Although the sample size of our study is considerable, there is a likelihood of false-negative observations for variants with small effect sizes, because the current study is sufficiently powered to capture only large effects (OR >1.3) of the common variants with frequencies >0.20. In addition, population stratification also can lead to spurious association results. To minimize the effect of population stratification, we have collected samples from a small geographical region that forms a homogenous cluster, as reported by the Indian Genome Variation Consortium (25). Moreover, the multidimensional scaling analysis using the genotype data for 595 unlinked markers (r2 < 0.20) for stage 1 samples shows that the study population belongs to one cluster (Supplementary Fig. 2).

In conclusion, we demonstrate that common variants of IL6, LEPR, and PBEF1 are associated with increased susceptibility to obesity and measures of adiposity in Indian school children. Although the case-control study design limits the potential to identify the causal relationships, our study provides a lead for future investigations toward understanding the contribution of inflammatory genes in genetic predisposition to obesity in childhood. This would help in understanding the molecular mechanisms and exploring of therapeutic options toward prevention of childhood obesity.

This study was supported by Diabetes Mellitus, New Drug Discovery Research and Development, Molecular Mechanisms, and Genetic and Epidemiological Factors (NWP0032-OB1), funded by the Council of Scientific and Industrial Research (CSIR), Government of India. R.T. is grateful to the Fogarty International Center and the Eunice Kennedy Shriver National Institute of Child Health and Human Development at the National Institutes of Health for providing the postdoctoral fellowship (grant no. 1-D43-HD-065249).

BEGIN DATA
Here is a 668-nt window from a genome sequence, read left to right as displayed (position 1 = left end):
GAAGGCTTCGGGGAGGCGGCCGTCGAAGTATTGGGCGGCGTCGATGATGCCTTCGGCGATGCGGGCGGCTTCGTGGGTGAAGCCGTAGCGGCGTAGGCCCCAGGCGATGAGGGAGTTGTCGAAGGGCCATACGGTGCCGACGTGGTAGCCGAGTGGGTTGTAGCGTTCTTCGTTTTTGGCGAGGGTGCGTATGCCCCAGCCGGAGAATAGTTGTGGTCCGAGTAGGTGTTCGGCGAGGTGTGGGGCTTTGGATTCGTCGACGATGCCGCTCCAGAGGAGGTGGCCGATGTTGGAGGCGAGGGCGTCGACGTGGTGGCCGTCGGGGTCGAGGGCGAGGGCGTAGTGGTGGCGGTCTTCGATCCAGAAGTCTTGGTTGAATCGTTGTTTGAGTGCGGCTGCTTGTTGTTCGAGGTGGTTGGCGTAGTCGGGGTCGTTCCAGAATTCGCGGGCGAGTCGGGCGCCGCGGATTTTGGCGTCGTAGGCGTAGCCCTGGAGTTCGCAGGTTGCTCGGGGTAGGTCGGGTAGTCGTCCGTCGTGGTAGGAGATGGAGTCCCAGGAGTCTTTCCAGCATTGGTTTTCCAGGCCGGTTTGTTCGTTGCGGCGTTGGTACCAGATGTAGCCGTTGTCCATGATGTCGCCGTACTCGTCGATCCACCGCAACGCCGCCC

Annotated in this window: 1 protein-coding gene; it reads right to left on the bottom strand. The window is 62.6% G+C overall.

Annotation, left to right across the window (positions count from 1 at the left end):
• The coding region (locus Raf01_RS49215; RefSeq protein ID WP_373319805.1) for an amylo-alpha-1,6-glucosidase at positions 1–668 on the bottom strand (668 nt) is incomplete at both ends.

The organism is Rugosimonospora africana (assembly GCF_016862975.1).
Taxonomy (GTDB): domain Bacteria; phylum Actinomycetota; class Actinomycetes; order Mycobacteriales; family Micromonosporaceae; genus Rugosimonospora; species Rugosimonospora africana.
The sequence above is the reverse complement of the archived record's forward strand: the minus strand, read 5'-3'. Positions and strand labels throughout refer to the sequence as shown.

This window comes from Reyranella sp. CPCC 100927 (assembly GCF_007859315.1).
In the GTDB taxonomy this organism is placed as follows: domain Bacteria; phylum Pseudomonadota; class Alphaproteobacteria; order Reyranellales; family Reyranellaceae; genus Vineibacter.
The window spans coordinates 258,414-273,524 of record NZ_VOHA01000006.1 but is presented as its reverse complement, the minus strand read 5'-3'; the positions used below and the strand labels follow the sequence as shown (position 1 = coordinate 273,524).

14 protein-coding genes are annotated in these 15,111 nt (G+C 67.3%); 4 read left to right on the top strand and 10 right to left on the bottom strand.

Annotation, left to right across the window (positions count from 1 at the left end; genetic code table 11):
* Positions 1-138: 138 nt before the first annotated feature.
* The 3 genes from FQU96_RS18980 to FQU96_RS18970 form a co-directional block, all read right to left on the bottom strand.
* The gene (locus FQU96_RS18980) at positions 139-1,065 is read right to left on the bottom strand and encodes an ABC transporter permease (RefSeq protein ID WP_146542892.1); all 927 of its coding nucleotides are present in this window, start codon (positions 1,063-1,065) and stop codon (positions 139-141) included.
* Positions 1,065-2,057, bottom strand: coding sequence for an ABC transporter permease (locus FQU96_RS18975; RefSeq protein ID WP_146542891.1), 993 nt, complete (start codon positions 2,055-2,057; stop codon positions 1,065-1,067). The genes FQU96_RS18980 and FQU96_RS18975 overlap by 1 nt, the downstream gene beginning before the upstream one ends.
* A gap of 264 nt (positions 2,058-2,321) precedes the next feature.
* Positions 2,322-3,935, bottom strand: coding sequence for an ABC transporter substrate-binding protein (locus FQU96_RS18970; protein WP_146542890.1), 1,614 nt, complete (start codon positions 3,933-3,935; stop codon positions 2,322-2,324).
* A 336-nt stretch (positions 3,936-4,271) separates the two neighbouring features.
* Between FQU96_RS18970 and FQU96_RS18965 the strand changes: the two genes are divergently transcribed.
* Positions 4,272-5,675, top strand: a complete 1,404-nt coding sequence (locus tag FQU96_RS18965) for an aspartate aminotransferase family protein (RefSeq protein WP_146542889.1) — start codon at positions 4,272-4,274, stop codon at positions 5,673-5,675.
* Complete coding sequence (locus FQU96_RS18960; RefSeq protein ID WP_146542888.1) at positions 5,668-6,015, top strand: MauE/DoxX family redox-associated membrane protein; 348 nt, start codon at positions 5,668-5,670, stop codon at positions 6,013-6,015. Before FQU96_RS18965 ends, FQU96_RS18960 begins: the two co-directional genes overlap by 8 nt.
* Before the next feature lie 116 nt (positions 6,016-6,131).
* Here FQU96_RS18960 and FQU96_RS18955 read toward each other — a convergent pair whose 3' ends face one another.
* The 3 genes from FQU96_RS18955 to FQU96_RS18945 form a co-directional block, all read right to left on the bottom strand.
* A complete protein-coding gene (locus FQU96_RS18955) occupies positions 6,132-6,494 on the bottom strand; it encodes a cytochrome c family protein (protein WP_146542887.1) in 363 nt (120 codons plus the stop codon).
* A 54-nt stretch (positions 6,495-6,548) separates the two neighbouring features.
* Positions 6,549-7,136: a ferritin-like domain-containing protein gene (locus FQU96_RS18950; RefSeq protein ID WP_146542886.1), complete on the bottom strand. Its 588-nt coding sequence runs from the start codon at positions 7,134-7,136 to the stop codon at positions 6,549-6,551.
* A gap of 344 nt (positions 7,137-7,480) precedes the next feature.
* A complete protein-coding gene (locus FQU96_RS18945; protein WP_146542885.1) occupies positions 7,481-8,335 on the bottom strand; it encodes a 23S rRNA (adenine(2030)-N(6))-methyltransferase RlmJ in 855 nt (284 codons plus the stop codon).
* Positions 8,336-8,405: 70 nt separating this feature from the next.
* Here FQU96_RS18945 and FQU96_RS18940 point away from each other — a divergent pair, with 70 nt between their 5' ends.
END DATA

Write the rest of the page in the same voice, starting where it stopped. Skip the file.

No potential conflicts of interest relevant to this article were reported.

R.T. researched data, contributed to the discussion, and wrote the manuscript. Y.M. researched data and contributed to the discussion. O.P.D., G.C., and D.B. researched data, contributed to the discussion, and reviewed and edited the manuscript. S.G. researched data. R.K.M. reviewed and edited the manuscript. N.T. contributed to the discussion and reviewed and edited the manuscript. D.B. is the guarantor of this work and, as such, had full access to all the data in the study and takes responsibility for the integrity of the data and the accuracy of the data analysis.

The authors are thankful to all the participating subjects, their parents, and the school authorities for support and cooperation in carrying out the study. The authors thank Kuntal Bhadra from the Institute of Nuclear Medicine and Allied Sciences for his help in the sample collection. The authors also thank Dr. Abhay Sharma and Dr. Chetana Sachidanandan from CSIR–Institute of Genomics and Integrative Biology for their critical evaluation of the manuscript.

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Supplementary data